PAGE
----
Cyclocross, traditionally, is a really great entrance into the sport of cycling. It allows for a lower barrier of entry. You don’t have to start it at 12 years old, you can get into it in your 20s and see some success. Look at Rebecca Fahringer at the World Championships after not picking up the sport until later in life. When I look to how we perform as Elites, I just want a larger group of athletes who are just trying to get there and not make it so elite. We should really have 20 athletes who are trying to make a team of 5 to appear at the World Championships in the colors of their country.

CXM: It’s interesting you mentioned Rebecca because we have a story about her coming soon. It’s been great to see how successful she has been after picking up the sport late, or kind of late, in her 20s.

TJ: Another great example is Evelyn Stevens. She has the exact same story. Her first race was actually a cyclocross race. She just happened to go onto the road and is now representing us at the Olympics, but that was all in her mid-20s. That road has been followed before, so in some ways she’s not necessarily a pioneer, but we need to make things much easier for athletes like that who have a skill set and physical ability to do that sport to come onto our radar.

Rebecca Fahringer has been very successful after picking up cyclocross in her 20s. Elite Women, 2019 Cyclocross World Championships, Bogense, Denmark. © K. Keeler / Cyclocross Magazine

Rebecca Fahringer has been very successful after picking up cyclocross in her 20s. Elite Women, 2019 Cyclocross World Championships, Bogense, Denmark. © K. Keeler / Cyclocross Magazine

CXM: So if I’m an aspiring athlete, can I @ you for training advice as well?

TJ: I’ll immediately reply with someone else’s handle. I get those questions a lot, actually. That’s one of the fun parts of the job, you know dropping into a bar in Copenhagen on Friday before heading to the race, we ran into a crew from Minneapolis, Nick Carter’s parents and friends who were there to watch him compete at Worlds. To be able to chat for a few minutes about what it means to be a Junior lining up at the Worlds and how best to make success happen in his future was really cool. That’s definitely one of my favorite parts of my job.

CXM: I think it’s cool that you’ve stayed involved in the sport with the Cannondale crew and now USA Cycling. You were finishing up your career when I got my start, and you always seemed to be having a good time and I think it’s cool that you’re still an advocate for the sport and all that.

TJ: Seeing some of those photos from Louisville 2013 recently really brought back a lot of what it meant to be in a home-country World Championships. That was something that was really a highlight of my career. Looking at those younger riders who were at Worlds this year, seeing the camaraderie and the attitude of the team as a whole was great. The results weren’t necessarily there, from the perspective of getting top fives and medals, but I think that kind of deeper attitude and deeper team vibe sets us up well for Fayetteville in 2022.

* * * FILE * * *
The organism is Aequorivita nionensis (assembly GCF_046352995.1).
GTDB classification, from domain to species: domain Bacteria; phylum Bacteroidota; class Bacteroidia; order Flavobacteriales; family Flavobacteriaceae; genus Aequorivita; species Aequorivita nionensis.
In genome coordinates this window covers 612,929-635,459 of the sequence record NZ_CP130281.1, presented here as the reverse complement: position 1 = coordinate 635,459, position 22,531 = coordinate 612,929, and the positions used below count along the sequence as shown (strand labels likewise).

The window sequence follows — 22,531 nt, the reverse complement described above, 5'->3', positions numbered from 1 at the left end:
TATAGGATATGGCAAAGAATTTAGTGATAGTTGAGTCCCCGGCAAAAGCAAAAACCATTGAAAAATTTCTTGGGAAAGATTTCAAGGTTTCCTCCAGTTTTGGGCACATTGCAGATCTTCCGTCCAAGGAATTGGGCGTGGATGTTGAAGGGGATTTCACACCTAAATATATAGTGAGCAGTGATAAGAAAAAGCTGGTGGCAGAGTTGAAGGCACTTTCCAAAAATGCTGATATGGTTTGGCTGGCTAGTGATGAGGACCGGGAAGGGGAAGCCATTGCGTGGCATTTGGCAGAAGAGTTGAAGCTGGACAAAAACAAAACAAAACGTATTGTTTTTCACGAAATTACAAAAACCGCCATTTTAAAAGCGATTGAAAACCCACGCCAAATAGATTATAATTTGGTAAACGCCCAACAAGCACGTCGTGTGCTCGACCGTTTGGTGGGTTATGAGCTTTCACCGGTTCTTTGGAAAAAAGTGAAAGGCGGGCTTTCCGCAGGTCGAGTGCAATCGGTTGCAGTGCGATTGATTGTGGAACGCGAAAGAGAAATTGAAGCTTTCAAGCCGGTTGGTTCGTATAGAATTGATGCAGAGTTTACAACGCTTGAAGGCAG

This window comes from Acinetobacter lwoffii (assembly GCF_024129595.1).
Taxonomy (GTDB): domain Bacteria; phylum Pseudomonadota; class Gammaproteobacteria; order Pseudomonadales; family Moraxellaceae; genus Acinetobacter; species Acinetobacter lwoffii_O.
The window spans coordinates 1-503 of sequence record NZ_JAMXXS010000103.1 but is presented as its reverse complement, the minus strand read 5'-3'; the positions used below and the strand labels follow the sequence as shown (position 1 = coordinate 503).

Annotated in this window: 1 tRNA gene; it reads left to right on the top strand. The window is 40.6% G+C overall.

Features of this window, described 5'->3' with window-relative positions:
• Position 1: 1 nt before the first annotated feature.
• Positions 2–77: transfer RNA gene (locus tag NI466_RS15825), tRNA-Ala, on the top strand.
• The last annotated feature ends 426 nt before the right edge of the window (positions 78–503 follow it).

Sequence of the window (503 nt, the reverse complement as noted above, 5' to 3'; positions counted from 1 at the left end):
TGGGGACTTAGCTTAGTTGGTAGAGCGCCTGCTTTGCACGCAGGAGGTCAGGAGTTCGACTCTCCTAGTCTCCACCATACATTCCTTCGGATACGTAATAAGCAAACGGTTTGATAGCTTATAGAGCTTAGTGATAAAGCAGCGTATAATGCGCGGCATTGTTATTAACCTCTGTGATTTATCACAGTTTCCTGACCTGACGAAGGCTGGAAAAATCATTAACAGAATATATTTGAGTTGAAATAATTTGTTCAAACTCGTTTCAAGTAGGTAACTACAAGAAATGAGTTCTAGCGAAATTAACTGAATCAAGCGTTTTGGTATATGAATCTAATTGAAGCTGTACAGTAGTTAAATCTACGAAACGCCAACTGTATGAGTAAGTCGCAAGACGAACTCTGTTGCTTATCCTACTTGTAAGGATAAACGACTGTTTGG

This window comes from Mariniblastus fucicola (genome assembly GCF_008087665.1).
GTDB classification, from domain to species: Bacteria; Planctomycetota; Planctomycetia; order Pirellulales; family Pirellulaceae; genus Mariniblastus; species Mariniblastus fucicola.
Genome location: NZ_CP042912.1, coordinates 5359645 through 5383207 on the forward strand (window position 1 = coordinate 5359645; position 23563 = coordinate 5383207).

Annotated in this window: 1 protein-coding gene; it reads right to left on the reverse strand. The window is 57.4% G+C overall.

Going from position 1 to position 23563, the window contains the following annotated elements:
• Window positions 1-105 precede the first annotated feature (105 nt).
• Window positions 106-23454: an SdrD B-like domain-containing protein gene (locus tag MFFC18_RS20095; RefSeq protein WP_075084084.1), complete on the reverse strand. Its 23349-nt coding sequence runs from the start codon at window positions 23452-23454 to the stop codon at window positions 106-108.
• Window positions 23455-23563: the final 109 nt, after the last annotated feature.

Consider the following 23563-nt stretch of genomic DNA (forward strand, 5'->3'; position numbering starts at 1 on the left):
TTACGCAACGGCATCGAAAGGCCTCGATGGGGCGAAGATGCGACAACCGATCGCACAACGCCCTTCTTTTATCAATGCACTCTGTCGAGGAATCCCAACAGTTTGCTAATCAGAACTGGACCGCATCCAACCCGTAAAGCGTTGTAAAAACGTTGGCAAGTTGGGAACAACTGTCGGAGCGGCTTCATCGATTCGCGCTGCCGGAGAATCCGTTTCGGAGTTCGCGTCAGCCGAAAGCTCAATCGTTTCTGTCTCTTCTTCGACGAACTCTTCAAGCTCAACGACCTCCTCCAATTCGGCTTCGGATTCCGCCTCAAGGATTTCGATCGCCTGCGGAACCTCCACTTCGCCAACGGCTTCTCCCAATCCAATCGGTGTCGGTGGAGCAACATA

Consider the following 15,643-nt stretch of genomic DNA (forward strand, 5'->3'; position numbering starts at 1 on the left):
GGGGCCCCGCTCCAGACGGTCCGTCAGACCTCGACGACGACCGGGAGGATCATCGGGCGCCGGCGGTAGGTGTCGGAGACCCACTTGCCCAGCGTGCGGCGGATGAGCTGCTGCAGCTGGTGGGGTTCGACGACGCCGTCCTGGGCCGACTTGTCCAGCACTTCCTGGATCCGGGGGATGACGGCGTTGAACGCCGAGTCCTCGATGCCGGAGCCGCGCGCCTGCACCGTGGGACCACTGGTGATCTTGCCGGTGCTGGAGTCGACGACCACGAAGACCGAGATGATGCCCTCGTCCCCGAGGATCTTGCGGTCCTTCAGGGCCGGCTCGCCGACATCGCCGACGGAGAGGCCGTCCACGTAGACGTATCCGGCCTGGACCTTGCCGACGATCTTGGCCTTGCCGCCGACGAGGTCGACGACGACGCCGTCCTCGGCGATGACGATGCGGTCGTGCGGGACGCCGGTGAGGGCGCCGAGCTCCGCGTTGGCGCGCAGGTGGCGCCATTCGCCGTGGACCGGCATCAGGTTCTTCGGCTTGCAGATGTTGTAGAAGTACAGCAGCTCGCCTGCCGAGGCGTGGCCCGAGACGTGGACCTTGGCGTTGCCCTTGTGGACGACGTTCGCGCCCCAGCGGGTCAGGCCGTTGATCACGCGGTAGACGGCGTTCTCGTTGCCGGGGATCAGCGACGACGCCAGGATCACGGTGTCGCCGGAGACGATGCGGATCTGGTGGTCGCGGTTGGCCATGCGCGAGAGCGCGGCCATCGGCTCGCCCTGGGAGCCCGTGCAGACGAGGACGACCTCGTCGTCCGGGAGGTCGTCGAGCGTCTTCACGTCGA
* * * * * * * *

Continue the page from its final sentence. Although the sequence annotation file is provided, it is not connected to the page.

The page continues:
It’s going to be a team effort for all of us to get there. We want to see Katie [Clouse] and Clara [Honsinger] getting cheered on in the U23 Women’s race, and little Maddie [Munro] as a Junior. We want all of those kids to kind of benefit from the shared experience they had. I remember what it was like lining up for the World Championships in Louisville and looking over and seeing tons of familiar faces in the crowd and knowing they all wanted me to have a good race. It was really cool.

CXM: One thing that’s been cool to see is riders becoming friends having these competitive friendships, and we also saw Little Kaitie and Stephen and Curtis and Kerry going to Europe and riding together. Do you see future programs similar to Montana Cross Camp being part of the future of USA Cycling?

TJ: Absolutely. One of the things that has been a fairly common criticism of how we push the sport forward is are we paying plane tickets to United or is there some other way. Do we pay just hard costs, or is it about creating opportunity for development in different places and ways.

I just got off the phone with the Cyclocross Committee as an observer and someone who can help trigger discussion among that group, and that’s definitely on the table. That’s something people are working toward. My work with raising money at the Foundation, I just want to create opportunities like that, whether it’s in cyclocross or across the other disciplines.

CXM: Awesome. Thank you for your time.

TJ: No worries.

CXM: I’m looking forward to seeing you at the Trek CX Cup Legends Race again when you get in a fight with my teammate the pickle.

TJ: *Laughs* That was awesome. He was dropping those pickles, and I was like what am I going to do, I’m getting hit with this one-pound pickle. It was dangerous man. I needed safety glasses.

CXM: That’s kind of how Travis rolls. I had a picture of you and the pickle getting into it.

Tim Johnson and the pickle got a little rowdy in the Legends race at the Trek CX Cup. © Z. Schuster / Cyclocross Magazine

Tim Johnson and the pickle got a little rowdy in the Legends race at the Trek CX Cup. © Z. Schuster / Cyclocross Magazine

TJ: If it makes him feel any better, you can let him I know I totally slammed into Sven. He was totally shocked, but when he saw it was me, he just started laughing. That whole event was awesome. Chad Brown at Trek, if you look at people who have a real interest in developing the sport and keeping its core values at heart, Chad is exactly that kind of person. That was one of my most fun weekends of the year.

CXM: Chad’s the best. Thanks again.

TJ: You bet. Thanks.

Featured image: Jeff Curtes